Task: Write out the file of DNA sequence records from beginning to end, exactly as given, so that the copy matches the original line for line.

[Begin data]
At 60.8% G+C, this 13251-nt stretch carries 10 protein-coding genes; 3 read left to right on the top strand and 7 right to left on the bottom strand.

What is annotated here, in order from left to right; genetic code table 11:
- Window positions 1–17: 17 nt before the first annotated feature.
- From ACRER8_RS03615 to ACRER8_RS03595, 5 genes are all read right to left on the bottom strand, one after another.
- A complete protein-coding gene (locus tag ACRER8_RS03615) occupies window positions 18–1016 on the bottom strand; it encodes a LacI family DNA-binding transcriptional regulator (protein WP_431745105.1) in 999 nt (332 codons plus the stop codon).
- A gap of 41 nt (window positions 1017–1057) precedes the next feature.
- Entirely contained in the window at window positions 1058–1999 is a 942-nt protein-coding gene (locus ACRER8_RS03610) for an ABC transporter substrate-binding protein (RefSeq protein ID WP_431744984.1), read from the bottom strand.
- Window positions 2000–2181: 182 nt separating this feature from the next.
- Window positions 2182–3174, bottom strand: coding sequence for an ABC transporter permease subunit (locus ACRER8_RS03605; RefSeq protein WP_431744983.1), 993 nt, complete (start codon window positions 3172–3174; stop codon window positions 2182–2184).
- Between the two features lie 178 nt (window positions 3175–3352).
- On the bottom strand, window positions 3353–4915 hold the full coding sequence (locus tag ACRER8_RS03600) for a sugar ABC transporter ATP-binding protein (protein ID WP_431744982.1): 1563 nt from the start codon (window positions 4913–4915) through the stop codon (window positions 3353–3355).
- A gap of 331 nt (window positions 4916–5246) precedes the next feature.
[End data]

At 60.8% G+C, this 13251-nt stretch carries 10 protein-coding genes; 3 read left to right on the top strand and 7 right to left on the bottom strand.

What is annotated here, in order from left to right; genetic code table 11:
- Window positions 1–17: 17 nt before the first annotated feature.
- From ACRER8_RS03615 to ACRER8_RS03595, 5 genes are all read right to left on the bottom strand, one after another.
- A complete protein-coding gene (locus tag ACRER8_RS03615) occupies window positions 18–1016 on the bottom strand; it encodes a LacI family DNA-binding transcriptional regulator (protein WP_431745105.1) in 999 nt (332 codons plus the stop codon).
- A gap of 41 nt (window positions 1017–1057) precedes the next feature.
- Entirely contained in the window at window positions 1058–1999 is a 942-nt protein-coding gene (locus ACRER8_RS03610) for an ABC transporter substrate-binding protein (RefSeq protein ID WP_431744984.1), read from the bottom strand.
- Window positions 2000–2181: 182 nt separating this feature from the next.
- Window positions 2182–3174, bottom strand: coding sequence for an ABC transporter permease subunit (locus ACRER8_RS03605; RefSeq protein WP_431744983.1), 993 nt, complete (start codon window positions 3172–3174; stop codon window positions 2182–2184).
- Between the two features lie 178 nt (window positions 3175–3352).
- On the bottom strand, window positions 3353–4915 hold the full coding sequence (locus tag ACRER8_RS03600) for a sugar ABC transporter ATP-binding protein (protein ID WP_431744982.1): 1563 nt from the start codon (window positions 4913–4915) through the stop codon (window positions 3353–3355).
- A gap of 331 nt (window positions 4916–5246) precedes the next feature.